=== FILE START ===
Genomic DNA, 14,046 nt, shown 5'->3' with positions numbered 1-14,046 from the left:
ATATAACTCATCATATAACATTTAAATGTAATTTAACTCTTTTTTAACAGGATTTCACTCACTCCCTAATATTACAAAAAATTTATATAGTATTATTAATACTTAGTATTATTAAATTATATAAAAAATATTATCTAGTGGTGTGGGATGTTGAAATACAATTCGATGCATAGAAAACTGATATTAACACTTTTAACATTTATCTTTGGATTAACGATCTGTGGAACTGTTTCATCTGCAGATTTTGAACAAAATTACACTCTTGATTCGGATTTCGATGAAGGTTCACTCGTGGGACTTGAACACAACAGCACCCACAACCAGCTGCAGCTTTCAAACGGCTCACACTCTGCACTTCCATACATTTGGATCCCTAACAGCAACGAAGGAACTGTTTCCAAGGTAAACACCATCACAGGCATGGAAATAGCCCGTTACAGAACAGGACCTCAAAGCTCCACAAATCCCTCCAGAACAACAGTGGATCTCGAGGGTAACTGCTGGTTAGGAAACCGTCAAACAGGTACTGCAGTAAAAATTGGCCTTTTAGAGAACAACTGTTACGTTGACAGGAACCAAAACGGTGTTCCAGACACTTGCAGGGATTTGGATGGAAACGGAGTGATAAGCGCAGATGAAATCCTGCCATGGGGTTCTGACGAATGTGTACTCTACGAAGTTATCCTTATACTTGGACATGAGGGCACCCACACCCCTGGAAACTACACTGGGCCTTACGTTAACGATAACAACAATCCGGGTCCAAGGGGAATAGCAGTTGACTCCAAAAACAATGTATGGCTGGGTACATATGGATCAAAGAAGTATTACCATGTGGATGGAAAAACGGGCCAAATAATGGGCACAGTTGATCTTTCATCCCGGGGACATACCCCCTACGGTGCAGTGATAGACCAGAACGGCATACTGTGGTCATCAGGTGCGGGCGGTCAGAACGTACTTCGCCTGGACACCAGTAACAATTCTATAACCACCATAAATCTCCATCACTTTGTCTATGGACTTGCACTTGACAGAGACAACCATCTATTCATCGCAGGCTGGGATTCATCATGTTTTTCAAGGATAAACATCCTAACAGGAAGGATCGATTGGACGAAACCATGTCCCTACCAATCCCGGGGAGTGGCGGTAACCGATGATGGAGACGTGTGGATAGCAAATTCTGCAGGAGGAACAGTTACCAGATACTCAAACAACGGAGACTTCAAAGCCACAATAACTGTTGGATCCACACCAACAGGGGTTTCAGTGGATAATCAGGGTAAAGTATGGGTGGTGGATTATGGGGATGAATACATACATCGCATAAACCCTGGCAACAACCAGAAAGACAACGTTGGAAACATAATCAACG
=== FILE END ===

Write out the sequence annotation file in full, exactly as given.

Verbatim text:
Genomic DNA, 14,046 nt, shown 5'->3' with positions numbered 1-14,046 from the left:
ATATAACTCATCATATAACATTTAAATGTAATTTAACTCTTTTTTAACAGGATTTCACTCACTCCCTAATATTACAAAAAATTTATATAGTATTATTAATACTTAGTATTATTAAATTATATAAAAAATATTATCTAGTGGTGTGGGATGTTGAAATACAATTCGATGCATAGAAAACTGATATTAACACTTTTAACATTTATCTTTGGATTAACGATCTGTGGAACTGTTTCATCTGCAGATTTTGAACAAAATTACACTCTTGATTCGGATTTCGATGAAGGTTCACTCGTGGGACTTGAACACAACAGCACCCACAACCAGCTGCAGCTTTCAAACGGCTCACACTCTGCACTTCCATACATTTGGATCCCTAACAGCAACGAAGGAACTGTTTCCAAGGTAAACACCATCACAGGCATGGAAATAGCCCGTTACAGAACAGGACCTCAAAGCTCCACAAATCCCTCCAGAACAACAGTGGATCTCGAGGGTAACTGCTGGTTAGGAAACCGTCAAACAGGTACTGCAGTAAAAATTGGCCTTTTAGAGAACAACTGTTACGTTGACAGGAACCAAAACGGTGTTCCAGACACTTGCAGGGATTTGGATGGAAACGGAGTGATAAGCGCAGATGAAATCCTGCCATGGGGTTCTGACGAATGTGTACTCTACGAAGTTATCCTTATACTTGGACATGAGGGCACCCACACCCCTGGAAACTACACTGGGCCTTACGTTAACGATAACAACAATCCGGGTCCAAGGGGAATAGCAGTTGACTCCAAAAACAATGTATGGCTGGGTACATATGGATCAAAGAAGTATTACCATGTGGATGGAAAAACGGGCCAAATAATGGGCACAGTTGATCTTTCATCCCGGGGACATACCCCCTACGGTGCAGTGATAGACCAGAACGGCATACTGTGGTCATCAGGTGCGGGCGGTCAGAACGTACTTCGCCTGGACACCAGTAACAATTCTATAACCACCATAAATCTCCATCACTTTGTCTATGGACTTGCACTTGACAGAGACAACCATCTATTCATCGCAGGCTGGGATTCATCATGTTTTTCAAGGATAAACATCCTAACAGGAAGGATCGATTGGACGAAACCATGTCCCTACCAATCCCGGGGAGTGGCGGTAACCGATGATGGAGACGTGTGGATAGCAAATTCTGCAGGAGGAACAGTTACCAGATACTCAAACAACGGAGACTTCAAAGCCACAATAACTGTTGGATCCACACCAACAGGGGTTTCAGTGGATAATCAGGGTAAAGTATGGGTGGTGGATTATGGGGATGAATACATACATCGCATAAACCCTGGCAACAACCAGAAAGACAACGTTGGAAACATAATCAACG